Depolarization and repolarization

Virtually every cell in our body is electrically charged. Also there is a difference in charge between the inside of the cell (the intracellular space) and the outside of the cell (the extracellular space). This difference in electric charge between the intracellular space and extracellular space is a result of the difference in the concentration of positive and negatively charged substances between the intracellular space and extracellular space.

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The intracellular space is said to be at rest when no specific activation processes take place. At rest the intracellular space is negatively charged relative to the extracellular space. This is because of 3 main reasons:

  • The higher concentration of potassium in the intracellular space causes potassium diffusion to the extracellular space which creates a negative charge intracellularly
  • The Sodium-potassium pump in the cell membranes of cells continuously pumps 3 sodium ions to the extracellular space for every 2 potassium ions pumped into the intracellular space resulting in a net deficit of positive ions intracellularly
  • Proteins and phosphate ions, which are negatively charged substances, are more concentrated in the intracellular fluid

In the resting state the cell is “polarized” with two poles, a negative pole (the intracellular space) and a positive pole (the extracellular space). The difference in charge between the intracellular space and the extracellular space during the resting phase generates an electrical potential difference across the cell membrane; and this is known as the resting potential. In cardiac cells the resting potential is approximately -0.90 milliVolts (mV).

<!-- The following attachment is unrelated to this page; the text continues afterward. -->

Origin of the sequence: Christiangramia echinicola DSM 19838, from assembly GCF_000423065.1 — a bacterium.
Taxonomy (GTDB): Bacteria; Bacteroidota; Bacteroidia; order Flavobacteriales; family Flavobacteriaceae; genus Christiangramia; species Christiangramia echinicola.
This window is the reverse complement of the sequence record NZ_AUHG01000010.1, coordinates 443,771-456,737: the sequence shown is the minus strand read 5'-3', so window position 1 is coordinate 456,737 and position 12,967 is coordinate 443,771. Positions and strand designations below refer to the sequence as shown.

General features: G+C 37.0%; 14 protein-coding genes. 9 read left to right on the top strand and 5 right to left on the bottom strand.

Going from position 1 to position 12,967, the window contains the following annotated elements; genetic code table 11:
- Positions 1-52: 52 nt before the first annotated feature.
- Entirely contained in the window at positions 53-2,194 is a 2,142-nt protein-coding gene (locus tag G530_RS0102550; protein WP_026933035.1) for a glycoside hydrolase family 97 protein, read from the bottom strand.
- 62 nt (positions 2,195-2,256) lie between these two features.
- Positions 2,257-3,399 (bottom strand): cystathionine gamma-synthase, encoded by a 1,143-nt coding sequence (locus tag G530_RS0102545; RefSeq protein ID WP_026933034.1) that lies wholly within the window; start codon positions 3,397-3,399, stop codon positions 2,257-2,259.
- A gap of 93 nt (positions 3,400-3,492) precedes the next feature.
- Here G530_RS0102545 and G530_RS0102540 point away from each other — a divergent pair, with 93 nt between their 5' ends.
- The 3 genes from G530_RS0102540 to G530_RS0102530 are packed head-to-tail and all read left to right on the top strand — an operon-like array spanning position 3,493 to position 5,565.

When a cell is electrically activated, various biochemical processes create a condition in which the inside of the cell becomes positively charged in relation to the outside, thus completely changing the initial difference in charge.

In this state the polarity of the cell is inverted and the cell is said to be “depolarized”. In the depolarized state, the inside of the cell becomes the positive pole and the outside of the cell becomes the negative pole.

The increase in membrane potential created between the inside and the outside of the cell during depolarization is called the action potential.

Once a cell is excited (depolarized), it can excite adjacent cells and "pass on" its action potential, spreading depolarization to more and more cells.

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Cell in rest

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Depolarized cell

This is a simple way of explaining the conduction or transmission of cardiac impulse from one cell to another. This mechanism governs multiple processes in the body, including the conduction of impulses in nerve cells and the controlled contraction of the cardiac muscle.

In contrast to depolarization, the process of repolarization does not actively trigger any mechanical activity, such as muscular contraction or relaxation. Repolarization is strictly an electrical process in which the resting potential is restored.